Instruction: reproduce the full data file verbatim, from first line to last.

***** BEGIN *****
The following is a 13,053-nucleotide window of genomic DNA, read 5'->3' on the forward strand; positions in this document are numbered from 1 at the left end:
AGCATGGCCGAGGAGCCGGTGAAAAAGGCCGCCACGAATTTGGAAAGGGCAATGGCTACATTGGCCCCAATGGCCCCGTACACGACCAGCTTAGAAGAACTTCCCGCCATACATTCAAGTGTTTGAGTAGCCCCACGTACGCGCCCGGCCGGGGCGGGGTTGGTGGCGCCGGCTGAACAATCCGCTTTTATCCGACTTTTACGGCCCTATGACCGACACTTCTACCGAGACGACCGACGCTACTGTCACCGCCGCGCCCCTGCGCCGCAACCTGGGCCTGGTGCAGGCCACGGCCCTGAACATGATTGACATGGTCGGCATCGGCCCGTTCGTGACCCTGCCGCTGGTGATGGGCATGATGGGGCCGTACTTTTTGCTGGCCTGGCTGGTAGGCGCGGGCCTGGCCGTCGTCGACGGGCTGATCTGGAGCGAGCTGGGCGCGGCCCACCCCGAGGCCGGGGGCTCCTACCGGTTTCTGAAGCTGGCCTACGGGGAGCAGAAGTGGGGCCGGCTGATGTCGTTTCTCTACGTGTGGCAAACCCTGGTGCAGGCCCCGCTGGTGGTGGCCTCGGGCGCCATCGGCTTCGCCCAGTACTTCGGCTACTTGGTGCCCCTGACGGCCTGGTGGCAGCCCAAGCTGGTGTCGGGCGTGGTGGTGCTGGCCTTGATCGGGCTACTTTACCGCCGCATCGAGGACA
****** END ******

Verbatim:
The following is a 13,053-nucleotide window of genomic DNA, read 5'->3' on the forward strand; positions in this document are numbered from 1 at the left end:
AGCATGGCCGAGGAGCCGGTGAAAAAGGCCGCCACGAATTTGGAAAGGGCAATGGCTACATTGGCCCCAATGGCCCCGTACACGACCAGCTTAGAAGAACTTCCCGCCATACATTCAAGTGTTTGAGTAGCCCCACGTACGCGCCCGGCCGGGGCGGGGTTGGTGGCGCCGGCTGAACAATCCGCTTTTATCCGACTTTTACGGCCCTATGACCGACACTTCTACCGAGACGACCGACGCTACTGTCACCGCCGCGCCCCTGCGCCGCAACCTGGGCCTGGTGCAGGCCACGGCCCTGAACATGATTGACATGGTCGGCATCGGCCCGTTCGTGACCCTGCCGCTGGTGATGGGCATGATGGGGCCGTACTTTTTGCTGGCCTGGCTGGTAGGCGCGGGCCTGGCCGTCGTCGACGGGCTGATCTGGAGCGAGCTGGGCGCGGCCCACCCCGAGGCCGGGGGCTCCTACCGGTTTCTGAAGCTGGCCTACGGGGAGCAGAAGTGGGGCCGGCTGATGTCGTTTCTCTACGTGTGGCAAACCCTGGTGCAGGCCCCGCTGGTGGTGGCCTCGGGCGCCATCGGCTTCGCCCAGTACTTCGGCTACTTGGTGCCCCTGACGGCCTGGTGGCAGCCCAAGCTGGTGTCGGGCGTGGTGGTGCTGGCCTTGATCGGGCTACTTTACCGCCGCATCGAGGACA